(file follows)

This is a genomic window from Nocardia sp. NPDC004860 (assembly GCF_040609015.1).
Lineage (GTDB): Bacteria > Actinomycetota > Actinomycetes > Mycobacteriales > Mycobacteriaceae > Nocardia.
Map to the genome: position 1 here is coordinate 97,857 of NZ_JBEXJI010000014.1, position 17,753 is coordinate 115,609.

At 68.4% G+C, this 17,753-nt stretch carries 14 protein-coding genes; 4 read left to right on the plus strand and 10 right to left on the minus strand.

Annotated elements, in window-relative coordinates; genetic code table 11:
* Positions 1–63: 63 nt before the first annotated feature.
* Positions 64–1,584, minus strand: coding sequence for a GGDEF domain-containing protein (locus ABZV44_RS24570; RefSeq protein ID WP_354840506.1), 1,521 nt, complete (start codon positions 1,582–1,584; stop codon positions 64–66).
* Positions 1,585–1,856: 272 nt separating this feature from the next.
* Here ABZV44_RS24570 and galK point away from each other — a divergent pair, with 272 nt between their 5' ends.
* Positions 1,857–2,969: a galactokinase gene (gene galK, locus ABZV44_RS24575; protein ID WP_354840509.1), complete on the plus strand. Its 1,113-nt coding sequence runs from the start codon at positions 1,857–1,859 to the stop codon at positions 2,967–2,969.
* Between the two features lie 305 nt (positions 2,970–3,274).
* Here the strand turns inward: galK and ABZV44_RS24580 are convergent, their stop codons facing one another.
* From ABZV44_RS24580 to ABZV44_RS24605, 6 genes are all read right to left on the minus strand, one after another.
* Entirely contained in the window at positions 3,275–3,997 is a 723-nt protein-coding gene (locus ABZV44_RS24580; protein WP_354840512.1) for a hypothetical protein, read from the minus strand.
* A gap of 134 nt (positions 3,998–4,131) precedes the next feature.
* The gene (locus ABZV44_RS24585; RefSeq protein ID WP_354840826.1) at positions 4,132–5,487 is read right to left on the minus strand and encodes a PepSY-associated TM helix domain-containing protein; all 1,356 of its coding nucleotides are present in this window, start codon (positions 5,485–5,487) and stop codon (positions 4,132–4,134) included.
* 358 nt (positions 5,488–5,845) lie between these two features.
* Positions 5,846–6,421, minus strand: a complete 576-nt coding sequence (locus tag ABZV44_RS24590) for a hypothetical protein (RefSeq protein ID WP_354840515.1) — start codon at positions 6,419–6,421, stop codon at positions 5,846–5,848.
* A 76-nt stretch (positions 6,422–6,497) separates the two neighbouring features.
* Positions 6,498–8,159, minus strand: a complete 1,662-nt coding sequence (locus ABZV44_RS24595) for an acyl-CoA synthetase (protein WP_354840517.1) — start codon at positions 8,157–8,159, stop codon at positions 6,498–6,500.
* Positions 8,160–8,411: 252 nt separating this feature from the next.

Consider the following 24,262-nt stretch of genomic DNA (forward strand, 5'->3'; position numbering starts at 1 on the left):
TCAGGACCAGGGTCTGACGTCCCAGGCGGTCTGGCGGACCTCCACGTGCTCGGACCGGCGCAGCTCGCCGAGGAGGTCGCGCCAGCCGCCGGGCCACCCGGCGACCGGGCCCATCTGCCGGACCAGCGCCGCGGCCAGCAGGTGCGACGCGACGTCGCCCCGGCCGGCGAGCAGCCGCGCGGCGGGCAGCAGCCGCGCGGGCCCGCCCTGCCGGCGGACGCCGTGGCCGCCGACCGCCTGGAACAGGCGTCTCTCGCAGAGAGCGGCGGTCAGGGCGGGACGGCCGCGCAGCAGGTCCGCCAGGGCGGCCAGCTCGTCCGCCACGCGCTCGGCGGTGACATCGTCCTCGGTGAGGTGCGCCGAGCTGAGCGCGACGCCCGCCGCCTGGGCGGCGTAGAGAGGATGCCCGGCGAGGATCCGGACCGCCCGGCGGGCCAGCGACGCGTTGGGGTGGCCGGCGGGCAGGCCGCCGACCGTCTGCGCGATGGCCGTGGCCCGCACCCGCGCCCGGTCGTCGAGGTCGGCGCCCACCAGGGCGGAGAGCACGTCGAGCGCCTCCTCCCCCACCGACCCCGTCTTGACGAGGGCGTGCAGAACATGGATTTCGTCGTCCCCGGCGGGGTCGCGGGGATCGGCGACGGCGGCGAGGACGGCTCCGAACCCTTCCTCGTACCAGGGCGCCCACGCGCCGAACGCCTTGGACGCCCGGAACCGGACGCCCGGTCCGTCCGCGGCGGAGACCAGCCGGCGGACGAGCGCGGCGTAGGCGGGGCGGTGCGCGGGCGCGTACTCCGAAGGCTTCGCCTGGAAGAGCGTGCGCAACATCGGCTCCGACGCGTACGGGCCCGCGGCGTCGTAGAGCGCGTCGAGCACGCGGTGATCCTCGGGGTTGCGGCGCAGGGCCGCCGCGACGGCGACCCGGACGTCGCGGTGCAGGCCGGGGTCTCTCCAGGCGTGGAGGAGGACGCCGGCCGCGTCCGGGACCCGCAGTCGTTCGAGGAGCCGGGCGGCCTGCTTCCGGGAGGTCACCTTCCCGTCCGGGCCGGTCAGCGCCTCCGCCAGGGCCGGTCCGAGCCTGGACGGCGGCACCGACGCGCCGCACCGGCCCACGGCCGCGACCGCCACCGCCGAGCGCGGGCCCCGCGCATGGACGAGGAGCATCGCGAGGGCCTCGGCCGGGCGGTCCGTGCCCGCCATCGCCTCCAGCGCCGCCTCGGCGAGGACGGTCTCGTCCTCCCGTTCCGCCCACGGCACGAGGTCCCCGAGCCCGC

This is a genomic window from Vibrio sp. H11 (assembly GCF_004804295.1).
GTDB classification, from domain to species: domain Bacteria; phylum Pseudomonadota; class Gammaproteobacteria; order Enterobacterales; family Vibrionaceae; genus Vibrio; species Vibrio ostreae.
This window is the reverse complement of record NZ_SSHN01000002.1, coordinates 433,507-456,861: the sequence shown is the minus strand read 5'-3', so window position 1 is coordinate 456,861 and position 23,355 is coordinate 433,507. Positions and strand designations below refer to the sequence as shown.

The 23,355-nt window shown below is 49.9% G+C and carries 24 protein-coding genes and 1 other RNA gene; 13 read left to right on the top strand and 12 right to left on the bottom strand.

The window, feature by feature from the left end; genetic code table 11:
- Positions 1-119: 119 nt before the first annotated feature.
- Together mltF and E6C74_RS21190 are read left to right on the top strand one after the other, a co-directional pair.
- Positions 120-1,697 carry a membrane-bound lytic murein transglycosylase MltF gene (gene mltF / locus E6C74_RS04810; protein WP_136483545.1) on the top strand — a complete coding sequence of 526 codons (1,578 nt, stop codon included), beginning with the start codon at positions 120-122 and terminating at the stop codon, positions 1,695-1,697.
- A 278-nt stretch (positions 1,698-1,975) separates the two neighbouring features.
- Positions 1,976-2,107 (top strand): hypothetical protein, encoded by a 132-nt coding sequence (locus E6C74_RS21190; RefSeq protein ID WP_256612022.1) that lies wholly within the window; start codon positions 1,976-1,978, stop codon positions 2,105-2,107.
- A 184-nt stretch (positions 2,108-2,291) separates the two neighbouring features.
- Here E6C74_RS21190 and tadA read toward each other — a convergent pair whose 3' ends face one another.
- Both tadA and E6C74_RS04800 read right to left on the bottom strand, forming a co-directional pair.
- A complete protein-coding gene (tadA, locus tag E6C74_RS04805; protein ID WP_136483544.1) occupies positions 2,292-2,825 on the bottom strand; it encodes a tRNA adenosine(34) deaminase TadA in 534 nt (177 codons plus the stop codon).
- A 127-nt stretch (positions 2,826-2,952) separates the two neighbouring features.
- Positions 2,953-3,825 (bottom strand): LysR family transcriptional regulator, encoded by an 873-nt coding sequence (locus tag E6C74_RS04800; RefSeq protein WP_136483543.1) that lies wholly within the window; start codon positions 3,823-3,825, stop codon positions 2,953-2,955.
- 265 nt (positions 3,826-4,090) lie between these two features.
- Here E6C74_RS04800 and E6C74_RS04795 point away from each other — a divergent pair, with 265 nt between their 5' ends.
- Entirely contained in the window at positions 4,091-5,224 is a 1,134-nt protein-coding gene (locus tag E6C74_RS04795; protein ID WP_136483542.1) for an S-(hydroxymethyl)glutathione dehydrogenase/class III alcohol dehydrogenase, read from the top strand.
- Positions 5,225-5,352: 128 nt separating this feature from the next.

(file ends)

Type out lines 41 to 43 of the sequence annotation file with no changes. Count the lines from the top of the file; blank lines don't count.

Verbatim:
- Here E6C74_RS04800 and E6C74_RS04795 point away from each other — a divergent pair, with 265 nt between their 5' ends.
- Entirely contained in the window at positions 4,091-5,224 is a 1,134-nt protein-coding gene (locus tag E6C74_RS04795; protein ID WP_136483542.1) for an S-(hydroxymethyl)glutathione dehydrogenase/class III alcohol dehydrogenase, read from the top strand.
- Positions 5,225-5,352: 128 nt separating this feature from the next.